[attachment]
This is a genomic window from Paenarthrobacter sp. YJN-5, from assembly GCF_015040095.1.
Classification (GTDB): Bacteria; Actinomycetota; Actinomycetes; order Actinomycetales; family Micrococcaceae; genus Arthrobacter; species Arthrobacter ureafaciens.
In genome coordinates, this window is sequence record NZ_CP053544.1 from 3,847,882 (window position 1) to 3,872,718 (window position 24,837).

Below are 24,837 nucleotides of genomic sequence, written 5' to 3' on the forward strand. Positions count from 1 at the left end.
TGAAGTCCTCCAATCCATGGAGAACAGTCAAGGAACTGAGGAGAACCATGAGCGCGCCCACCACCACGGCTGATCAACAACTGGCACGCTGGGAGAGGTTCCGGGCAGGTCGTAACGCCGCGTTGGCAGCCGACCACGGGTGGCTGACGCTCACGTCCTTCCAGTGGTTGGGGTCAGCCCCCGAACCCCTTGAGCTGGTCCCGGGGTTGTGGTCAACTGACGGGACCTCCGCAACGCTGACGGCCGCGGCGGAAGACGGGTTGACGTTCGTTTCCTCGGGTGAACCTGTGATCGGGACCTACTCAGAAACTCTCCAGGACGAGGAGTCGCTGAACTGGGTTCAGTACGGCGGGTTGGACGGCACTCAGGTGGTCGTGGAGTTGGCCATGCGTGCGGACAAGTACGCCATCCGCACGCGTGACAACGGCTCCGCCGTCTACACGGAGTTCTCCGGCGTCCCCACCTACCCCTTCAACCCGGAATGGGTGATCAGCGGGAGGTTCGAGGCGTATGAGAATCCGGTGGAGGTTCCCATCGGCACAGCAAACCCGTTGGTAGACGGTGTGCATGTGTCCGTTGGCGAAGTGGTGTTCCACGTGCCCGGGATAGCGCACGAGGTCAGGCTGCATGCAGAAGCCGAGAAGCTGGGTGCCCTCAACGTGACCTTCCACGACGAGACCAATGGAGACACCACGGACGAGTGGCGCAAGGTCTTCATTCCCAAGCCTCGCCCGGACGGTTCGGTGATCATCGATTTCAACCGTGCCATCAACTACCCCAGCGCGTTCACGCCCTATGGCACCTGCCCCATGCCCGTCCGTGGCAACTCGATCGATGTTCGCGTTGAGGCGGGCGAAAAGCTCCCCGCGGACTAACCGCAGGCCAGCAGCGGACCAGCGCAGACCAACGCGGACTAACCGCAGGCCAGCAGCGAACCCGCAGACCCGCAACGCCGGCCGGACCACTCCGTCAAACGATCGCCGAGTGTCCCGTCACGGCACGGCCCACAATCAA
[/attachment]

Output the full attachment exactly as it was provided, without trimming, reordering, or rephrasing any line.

This is a genomic window from Paenarthrobacter sp. YJN-5, from assembly GCF_015040095.1.
Classification (GTDB): Bacteria; Actinomycetota; Actinomycetes; order Actinomycetales; family Micrococcaceae; genus Arthrobacter; species Arthrobacter ureafaciens.
In genome coordinates, this window is sequence record NZ_CP053544.1 from 3,847,882 (window position 1) to 3,872,718 (window position 24,837).

Below are 24,837 nucleotides of genomic sequence, written 5' to 3' on the forward strand. Positions count from 1 at the left end.
TGAAGTCCTCCAATCCATGGAGAACAGTCAAGGAACTGAGGAGAACCATGAGCGCGCCCACCACCACGGCTGATCAACAACTGGCACGCTGGGAGAGGTTCCGGGCAGGTCGTAACGCCGCGTTGGCAGCCGACCACGGGTGGCTGACGCTCACGTCCTTCCAGTGGTTGGGGTCAGCCCCCGAACCCCTTGAGCTGGTCCCGGGGTTGTGGTCAACTGACGGGACCTCCGCAACGCTGACGGCCGCGGCGGAAGACGGGTTGACGTTCGTTTCCTCGGGTGAACCTGTGATCGGGACCTACTCAGAAACTCTCCAGGACGAGGAGTCGCTGAACTGGGTTCAGTACGGCGGGTTGGACGGCACTCAGGTGGTCGTGGAGTTGGCCATGCGTGCGGACAAGTACGCCATCCGCACGCGTGACAACGGCTCCGCCGTCTACACGGAGTTCTCCGGCGTCCCCACCTACCCCTTCAACCCGGAATGGGTGATCAGCGGGAGGTTCGAGGCGTATGAGAATCCGGTGGAGGTTCCCATCGGCACAGCAAACCCGTTGGTAGACGGTGTGCATGTGTCCGTTGGCGAAGTGGTGTTCCACGTGCCCGGGATAGCGCACGAGGTCAGGCTGCATGCAGAAGCCGAGAAGCTGGGTGCCCTCAACGTGACCTTCCACGACGAGACCAATGGAGACACCACGGACGAGTGGCGCAAGGTCTTCATTCCCAAGCCTCGCCCGGACGGTTCGGTGATCATCGATTTCAACCGTGCCATCAACTACCCCAGCGCGTTCACGCCCTATGGCACCTGCCCCATGCCCGTCCGTGGCAACTCGATCGATGTTCGCGTTGAGGCGGGCGAAAAGCTCCCCGCGGACTAACCGCAGGCCAGCAGCGGACCAGCGCAGACCAACGCGGACTAACCGCAGGCCAGCAGCGAACCCGCAGACCCGCAACGCCGGCCGGACCACTCCGTCAAACGATCGCCGAGTGTCCCGTCACGGCACGGCCCACAATCAA